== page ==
As the state’s visitor industry moves quickly toward protective hibernation, Hawaiian Airlines announced Sunday that it will suspend most of its long-haul passenger service and reduce its schedule of flights to the neighbor islands.
The airline said it would maintain its regular flight schedule through Wednesday to allow visitors adequate time to return home and to accommodate the return of aircraft to their designated bases.
The decision comes on the heels of an unprecedented quarantine order issued Saturday by Gov. David Ige. Beginning Thursday, all visitors and returning residents will be required to undergo a mandatory 14-day quarantine in an effort to prevent the spread of COVID-19 within the state.
“We support the state of Hawaii’s efforts to quickly contain this illness,” said Hawaiian Airlines President and CEO Peter Ingram in a statement released Sunday. “We have begun notifying our guests and helping them return home — both to Hawaii and from Hawaii. We sincerely appreciate our guests’ patience and understanding during this difficult period for Hawaiian and the state of Hawaii.”
The airline is suspending its Ohana by Hawaiian service between Honolulu and Kapalua, effective Wednesday, as part of a larger interisland schedule reduction.
The airline will continue to provide one daily nonstop flight between Honolulu and Los Angeles and its Thursday flight between Honolulu and American Samoa, which it said will provide “a baseline of out-of-state access.” It is evaluating its trans-Pacific cargo routes and might provide passenger access on additional flights for those willing to undergo the mandated self-quarantine.
According to the airlines, interisland cargo service will continue uninterrupted using Boeing 717 jets and a fleet of Ohana by Hawaiian turboprops.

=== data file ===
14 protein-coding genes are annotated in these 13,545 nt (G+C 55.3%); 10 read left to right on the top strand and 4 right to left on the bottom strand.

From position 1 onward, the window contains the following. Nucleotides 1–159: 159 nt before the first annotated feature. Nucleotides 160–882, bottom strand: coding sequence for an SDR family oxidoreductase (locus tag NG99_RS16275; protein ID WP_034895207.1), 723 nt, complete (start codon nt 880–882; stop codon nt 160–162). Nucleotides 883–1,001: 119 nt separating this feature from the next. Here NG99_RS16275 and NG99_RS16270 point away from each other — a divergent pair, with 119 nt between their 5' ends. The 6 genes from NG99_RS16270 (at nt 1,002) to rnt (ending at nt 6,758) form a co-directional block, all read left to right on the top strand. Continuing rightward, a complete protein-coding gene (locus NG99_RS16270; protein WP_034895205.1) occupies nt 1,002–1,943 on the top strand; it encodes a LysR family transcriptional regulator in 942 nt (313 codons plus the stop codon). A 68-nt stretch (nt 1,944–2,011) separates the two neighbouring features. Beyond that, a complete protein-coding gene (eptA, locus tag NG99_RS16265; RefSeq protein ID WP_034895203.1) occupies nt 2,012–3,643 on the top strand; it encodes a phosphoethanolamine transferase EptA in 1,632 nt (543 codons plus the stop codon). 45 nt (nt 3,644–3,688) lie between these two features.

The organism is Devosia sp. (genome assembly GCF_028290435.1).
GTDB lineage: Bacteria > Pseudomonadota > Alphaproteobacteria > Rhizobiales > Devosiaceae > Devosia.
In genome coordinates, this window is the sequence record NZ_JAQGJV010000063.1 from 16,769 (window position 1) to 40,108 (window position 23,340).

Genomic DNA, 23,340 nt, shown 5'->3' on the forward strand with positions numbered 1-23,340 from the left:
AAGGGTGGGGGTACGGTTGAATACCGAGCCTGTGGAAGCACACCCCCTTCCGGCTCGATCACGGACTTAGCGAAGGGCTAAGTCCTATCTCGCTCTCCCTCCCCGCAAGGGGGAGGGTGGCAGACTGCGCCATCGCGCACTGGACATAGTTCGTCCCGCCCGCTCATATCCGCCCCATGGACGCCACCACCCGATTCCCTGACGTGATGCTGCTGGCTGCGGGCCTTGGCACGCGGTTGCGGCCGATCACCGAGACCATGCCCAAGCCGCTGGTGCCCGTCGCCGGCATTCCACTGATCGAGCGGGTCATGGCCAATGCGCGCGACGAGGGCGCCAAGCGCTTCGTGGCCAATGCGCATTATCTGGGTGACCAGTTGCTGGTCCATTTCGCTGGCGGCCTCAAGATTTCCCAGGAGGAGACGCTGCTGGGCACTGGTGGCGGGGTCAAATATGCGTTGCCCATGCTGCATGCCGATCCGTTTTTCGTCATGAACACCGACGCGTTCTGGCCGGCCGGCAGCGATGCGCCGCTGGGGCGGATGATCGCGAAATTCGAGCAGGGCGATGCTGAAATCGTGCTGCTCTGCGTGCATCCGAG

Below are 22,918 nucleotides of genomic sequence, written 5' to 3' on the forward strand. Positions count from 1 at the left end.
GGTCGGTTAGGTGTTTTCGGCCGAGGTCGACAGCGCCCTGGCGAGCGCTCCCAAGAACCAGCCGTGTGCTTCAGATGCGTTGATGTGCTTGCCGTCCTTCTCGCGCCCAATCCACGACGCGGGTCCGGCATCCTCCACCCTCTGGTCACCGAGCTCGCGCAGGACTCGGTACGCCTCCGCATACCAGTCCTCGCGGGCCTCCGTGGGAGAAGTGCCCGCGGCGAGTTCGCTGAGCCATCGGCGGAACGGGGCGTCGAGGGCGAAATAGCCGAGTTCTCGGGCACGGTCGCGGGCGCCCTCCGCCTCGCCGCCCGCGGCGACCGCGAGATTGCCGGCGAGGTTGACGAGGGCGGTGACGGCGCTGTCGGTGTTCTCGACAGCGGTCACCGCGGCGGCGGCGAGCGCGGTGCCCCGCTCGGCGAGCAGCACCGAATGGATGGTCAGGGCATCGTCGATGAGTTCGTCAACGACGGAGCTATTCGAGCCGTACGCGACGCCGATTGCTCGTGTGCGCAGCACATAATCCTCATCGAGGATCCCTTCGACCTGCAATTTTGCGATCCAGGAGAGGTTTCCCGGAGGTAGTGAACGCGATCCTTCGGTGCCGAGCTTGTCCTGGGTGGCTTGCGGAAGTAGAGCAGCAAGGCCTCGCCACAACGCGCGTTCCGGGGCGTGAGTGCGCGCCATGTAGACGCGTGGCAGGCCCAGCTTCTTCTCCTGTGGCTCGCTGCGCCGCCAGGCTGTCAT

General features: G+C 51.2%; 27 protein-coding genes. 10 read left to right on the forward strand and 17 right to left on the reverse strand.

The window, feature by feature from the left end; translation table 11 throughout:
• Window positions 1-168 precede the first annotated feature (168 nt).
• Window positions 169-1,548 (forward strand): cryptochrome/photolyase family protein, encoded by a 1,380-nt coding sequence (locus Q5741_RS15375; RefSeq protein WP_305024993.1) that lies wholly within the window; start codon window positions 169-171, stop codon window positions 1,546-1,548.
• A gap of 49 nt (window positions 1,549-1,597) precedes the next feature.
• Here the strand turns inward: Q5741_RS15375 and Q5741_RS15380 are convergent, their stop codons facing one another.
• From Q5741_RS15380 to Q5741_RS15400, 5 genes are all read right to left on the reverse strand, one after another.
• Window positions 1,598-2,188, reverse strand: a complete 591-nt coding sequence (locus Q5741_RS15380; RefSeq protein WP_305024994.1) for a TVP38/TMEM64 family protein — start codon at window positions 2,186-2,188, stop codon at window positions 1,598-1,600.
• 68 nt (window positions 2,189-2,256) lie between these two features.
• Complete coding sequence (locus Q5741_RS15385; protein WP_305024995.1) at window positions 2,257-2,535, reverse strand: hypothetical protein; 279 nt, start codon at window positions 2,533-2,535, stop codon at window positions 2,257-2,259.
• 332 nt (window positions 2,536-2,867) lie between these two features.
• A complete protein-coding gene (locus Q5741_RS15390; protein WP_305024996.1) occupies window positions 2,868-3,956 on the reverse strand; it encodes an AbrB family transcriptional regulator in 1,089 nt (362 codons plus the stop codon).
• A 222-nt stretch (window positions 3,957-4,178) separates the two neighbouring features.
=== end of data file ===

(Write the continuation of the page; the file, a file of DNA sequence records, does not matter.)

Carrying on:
The recent flurry of alerts and announcements has resulted in a deluge of queries from Hawaiian Air customers, prompting the airline to ask that only those with immediate travel needs call for assistance.
The new coronavirus has forced the local visitor industry to make difficult decisions in the name of public health and economic survival. Within the last week several hotels have announced they are shutting down.
On Friday the 818-room Hale Koa Hotel, part of the Armed Forces Recreation Centers Resorts, announced that it was closing until April 15.
Ko Olina Resorts followed suit a day later, announcing that it was closing its hotels and other attractions effective Wednesday to March 31. The shutdown includes Aulani, a Disney Resort and Spa, and the Four Seasons Resort Oahu at Ko Olina.
On Maui the Spa Montage Kapalua Bay announced it was temporarily closing in keeping with recommendations from local officials. In a statement posted to its website, the hotel said residential and fractional owners and current in-house guests would be provided security and limited housekeeping services.
In addition, Aqua-Aston Hospitality posted a message on its website informing visitors to its Hawaii properties of the quarantine order and asking that anyone with existing reservations through April 17 reschedule their visit.
Many hotels are waiving their fees for cancellations or changes to reservations.
Hawaii Tourism Authority President and CEO Chris Tatum said he expected many hotels to suspend operations as the community effort to stop the spread of COVID-19 continues.
In a letter directed to Hawaii tourism leaders, Tatum lent his support to Ige’s quarantine edict, saying that it would reduce the strain on the state’s health care system, and pledged that HTA would work with its industry partners to spread the word about the new restrictions.
“Hawaii is a very special destination that has always welcomed visitors with aloha, however at this time, we need to focus on the health of our community and contribute to the worldwide effort to stop the spread of COVID-19.”
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